Though a lifelong Anglican, Sayers had little interest in promoting a religious agenda. During her college years, she requested cigarettes more than spiritual advice from her parents, and she reviled student invitations to join the Christian Social Union. As she told a correspondent later in life, “I never, so help me God, wanted to get entangled in religious apologetics, or to bear witness for Christ, or to proclaim my faith to the world, or anything of that kind.” Nevertheless, she received a call that changed thousands of lives, including her own.

Transformed by Zeal

Born 125 years ago this month, Sayers had a privileged childhood. The adored only child of a ...

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Maslow’s Hierarchy of Needs Is Not a Ministry Guide

The infamous pyramid was never an accurate description of how people act, let alone a guide to discipleship.

You may have been told once or twice: “People can’t hear the gospel if they’re hungry.” I’ve read it dozens of times in statements from pastors in the United States. But where, exactly, does the idea come from?

Many pastors depend on Maslow’s hierarchy of needs to decide how churches should minister—even though it’s been debunked.

The hierarchy of needs is a theory of human motivation, proposed in 1943 by psychologist Abraham Maslow, that says human beings have layers of needs: physiological, safety, belonging, esteem, and self-actualization, in that order. When people start to feel a certain need—say, the need for satisfaction in their jobs—it is because the lower layers of needs have been satisfied. Maslow put physiological needs at the bottom of his hierarchy, indicating that needs like air, water, food, sex, sleep, shelter, and clothing must be met before any other felt needs can arise and be addressed.

I learned about pastors’ dependence on Maslow’s hierarchy of needs while analyzing data collected by the Seed Company, on behalf of Barna Group. On a survey, senior pastors had written individual responses to explain their churches’ teaching about providing for physical and spiritual needs.

About one in six of the senior pastors, unprompted and in his or her own words, referred either specifically to Maslow’s hierarchy or to its main idea, that physical needs must be met before people experience spiritual needs.

People tend to say less than they could when answering free-response survey questions like this one. So if asked more specifically whether they agree that Maslow’s hierarchy is reliable, pastors, I expect, would be even more favorable ...

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Re-thinking My Savior Complex

My hardest lesson as a social worker? God wants me to be close to the brokenhearted as much as he wants me to save them.

Twenty-four years old, conscious of my lack of preparedness and certain I would choke on my words, I stood on a dusty country road with a heroin addict whom I had come to know and root for. I was advising him to surrender his parental rights before I asked the judge to terminate them.

Caseworker jargon tumbled nervously out of my mouth, but my stilted words did not matter—he knew what I was saying. We had prepared for it. He and I had always called this scenario What Could Go Wrong.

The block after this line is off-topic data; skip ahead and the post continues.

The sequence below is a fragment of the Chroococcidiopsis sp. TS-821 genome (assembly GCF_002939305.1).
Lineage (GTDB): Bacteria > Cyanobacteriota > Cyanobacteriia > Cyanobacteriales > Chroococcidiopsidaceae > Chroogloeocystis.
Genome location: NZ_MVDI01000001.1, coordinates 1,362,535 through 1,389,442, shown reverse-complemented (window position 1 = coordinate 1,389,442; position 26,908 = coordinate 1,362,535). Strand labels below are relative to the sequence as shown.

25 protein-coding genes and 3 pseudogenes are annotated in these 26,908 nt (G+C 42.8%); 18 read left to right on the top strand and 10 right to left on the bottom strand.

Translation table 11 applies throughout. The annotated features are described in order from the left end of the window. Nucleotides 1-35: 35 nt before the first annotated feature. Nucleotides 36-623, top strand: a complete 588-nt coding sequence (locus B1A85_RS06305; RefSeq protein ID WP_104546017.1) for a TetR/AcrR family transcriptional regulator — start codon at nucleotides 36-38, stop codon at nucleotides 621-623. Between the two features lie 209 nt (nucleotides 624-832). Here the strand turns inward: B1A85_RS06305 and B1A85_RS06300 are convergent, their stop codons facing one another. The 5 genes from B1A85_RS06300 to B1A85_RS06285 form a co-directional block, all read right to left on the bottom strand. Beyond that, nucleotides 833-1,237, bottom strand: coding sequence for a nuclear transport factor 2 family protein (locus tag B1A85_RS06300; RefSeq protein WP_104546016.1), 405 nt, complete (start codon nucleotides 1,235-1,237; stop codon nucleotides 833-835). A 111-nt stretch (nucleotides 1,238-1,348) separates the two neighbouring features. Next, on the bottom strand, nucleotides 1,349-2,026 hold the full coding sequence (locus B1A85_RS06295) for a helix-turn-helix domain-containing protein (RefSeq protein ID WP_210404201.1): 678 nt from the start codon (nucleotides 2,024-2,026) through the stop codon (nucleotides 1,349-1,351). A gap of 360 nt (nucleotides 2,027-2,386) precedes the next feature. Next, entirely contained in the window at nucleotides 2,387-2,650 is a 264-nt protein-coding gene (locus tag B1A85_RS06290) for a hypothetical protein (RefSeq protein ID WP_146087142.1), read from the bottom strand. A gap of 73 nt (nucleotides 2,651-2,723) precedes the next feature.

By the time his child was brought into foster care, my client had experienced more than 10 years of severe opioid addiction. The reunification prognosis was poor. “There is nothing more terrifying than a sober life,” the man once told me. “I guess I don’t really know what a sober life feels like. Maybe that’s the scariest part.”

Scarier than losing his son.

Present in Suffering

Nationwide, there are more than 420,000 children in foster care. More than half of those children are in the foster care system for longer than a year. As a social worker, I’ve seen the faces of these statistics. Though I got into the profession to help people, I’ve learned that being present in suffering—comforting others with the same comfort we receive from God—is just as much my God-given calling.

My client was 34, with pinprick pupils and sunken cheeks. He collapsed at my feet in despair and was crying, “Oh, my son.”

His sweet seven-year-old son was a lover of all things nature and “boy.” To him, all of earth’s creatures, from bright baby frogs to mundane grasshoppers, were worthy of a water-bottle aquarium stuffed with sticks and grass.

Earlier, I had visited this child in the ...

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Interview: Will the ‘First Testament’ Grab Your Attention?

Scholar John Goldingay wants readers to rediscover the original feel of the Old Testament in his new translation.

Many people struggle with Bible reading and engagement in general, but this is particularly true with the first part of the Bible. We know that those who do read tend to spend more time in the New Testament. But there is no good way to understand Jesus without understanding what came before him—the stories, songs, and promises that shaped everything he said and did. Old Testament scholar John Goldingay wants readers to rediscover the original feel of these passages in his new translation, The First Testament. Glenn Paauw, senior director of content at the Institute for Bible Reading, spoke with Goldingay about how certain ways of rendering the Bible can usher us back into the Bible’s own world.